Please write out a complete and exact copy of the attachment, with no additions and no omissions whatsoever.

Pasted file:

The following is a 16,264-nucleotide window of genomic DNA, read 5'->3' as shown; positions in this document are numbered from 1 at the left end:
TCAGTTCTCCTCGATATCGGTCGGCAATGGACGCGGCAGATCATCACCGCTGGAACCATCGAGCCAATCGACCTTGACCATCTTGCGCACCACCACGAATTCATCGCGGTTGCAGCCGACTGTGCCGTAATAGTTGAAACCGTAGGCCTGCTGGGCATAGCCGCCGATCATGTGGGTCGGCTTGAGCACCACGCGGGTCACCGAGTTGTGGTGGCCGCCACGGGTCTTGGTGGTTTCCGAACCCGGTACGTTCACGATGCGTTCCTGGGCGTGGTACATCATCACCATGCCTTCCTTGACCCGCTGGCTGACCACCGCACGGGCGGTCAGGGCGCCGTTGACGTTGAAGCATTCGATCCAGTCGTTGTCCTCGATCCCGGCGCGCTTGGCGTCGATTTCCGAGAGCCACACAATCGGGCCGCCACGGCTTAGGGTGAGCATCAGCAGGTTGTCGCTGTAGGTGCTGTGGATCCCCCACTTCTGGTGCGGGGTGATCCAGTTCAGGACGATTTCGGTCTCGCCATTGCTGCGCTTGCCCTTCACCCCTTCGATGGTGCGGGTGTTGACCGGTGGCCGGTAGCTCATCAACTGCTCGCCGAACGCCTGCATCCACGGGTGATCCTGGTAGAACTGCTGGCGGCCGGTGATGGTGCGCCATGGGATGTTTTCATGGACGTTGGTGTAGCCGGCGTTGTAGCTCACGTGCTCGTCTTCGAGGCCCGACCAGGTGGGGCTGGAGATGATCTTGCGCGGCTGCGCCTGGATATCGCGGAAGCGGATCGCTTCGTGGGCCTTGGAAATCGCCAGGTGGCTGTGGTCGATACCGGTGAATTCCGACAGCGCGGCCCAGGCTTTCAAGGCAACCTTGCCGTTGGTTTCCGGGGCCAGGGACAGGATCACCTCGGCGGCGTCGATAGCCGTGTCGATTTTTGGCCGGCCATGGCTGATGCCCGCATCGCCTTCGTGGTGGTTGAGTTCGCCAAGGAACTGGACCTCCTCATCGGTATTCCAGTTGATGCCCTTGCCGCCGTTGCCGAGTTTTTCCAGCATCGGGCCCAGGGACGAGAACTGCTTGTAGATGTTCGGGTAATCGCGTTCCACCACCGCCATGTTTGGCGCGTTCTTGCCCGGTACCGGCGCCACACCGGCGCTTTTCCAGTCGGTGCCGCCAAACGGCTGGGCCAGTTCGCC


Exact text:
The following is a 16,264-nucleotide window of genomic DNA, read 5'->3' as shown; positions in this document are numbered from 1 at the left end:
TCAGTTCTCCTCGATATCGGTCGGCAATGGACGCGGCAGATCATCACCGCTGGAACCATCGAGCCAATCGACCTTGACCATCTTGCGCACCACCACGAATTCATCGCGGTTGCAGCCGACTGTGCCGTAATAGTTGAAACCGTAGGCCTGCTGGGCATAGCCGCCGATCATGTGGGTCGGCTTGAGCACCACGCGGGTCACCGAGTTGTGGTGGCCGCCACGGGTCTTGGTGGTTTCCGAACCCGGTACGTTCACGATGCGTTCCTGGGCGTGGTACATCATCACCATGCCTTCCTTGACCCGCTGGCTGACCACCGCACGGGCGGTCAGGGCGCCGTTGACGTTGAAGCATTCGATCCAGTCGTTGTCCTCGATCCCGGCGCGCTTGGCGTCGATTTCCGAGAGCCACACAATCGGGCCGCCACGGCTTAGGGTGAGCATCAGCAGGTTGTCGCTGTAGGTGCTGTGGATCCCCCACTTCTGGTGCGGGGTGATCCAGTTCAGGACGATTTCGGTCTCGCCATTGCTGCGCTTGCCCTTCACCCCTTCGATGGTGCGGGTGTTGACCGGTGGCCGGTAGCTCATCAACTGCTCGCCGAACGCCTGCATCCACGGGTGATCCTGGTAGAACTGCTGGCGGCCGGTGATGGTGCGCCATGGGATGTTTTCATGGACGTTGGTGTAGCCGGCGTTGTAGCTCACGTGCTCGTCTTCGAGGCCCGACCAGGTGGGGCTGGAGATGATCTTGCGCGGCTGCGCCTGGATATCGCGGAAGCGGATCGCTTCGTGGGCCTTGGAAATCGCCAGGTGGCTGTGGTCGATACCGGTGAATTCCGACAGCGCGGCCCAGGCTTTCAAGGCAACCTTGCCGTTGGTTTCCGGGGCCAGGGACAGGATCACCTCGGCGGCGTCGATAGCCGTGTCGATTTTTGGCCGGCCATGGCTGATGCCCGCATCGCCTTCGTGGTGGTTGAGTTCGCCAAGGAACTGGACCTCCTCATCGGTATTCCAGTTGATGCCCTTGCCGCCGTTGCCGAGTTTTTCCAGCATCGGGCCCAGGGACGAGAACTGCTTGTAGATGTTCGGGTAATCGCGTTCCACCACCGCCATGTTTGGCGCGTTCTTGCCCGGTACCGGCGCCACACCGGCGCTTTTCCAGTCGGTGCCGCCAAACGGCTGGGCCAGTTCGCC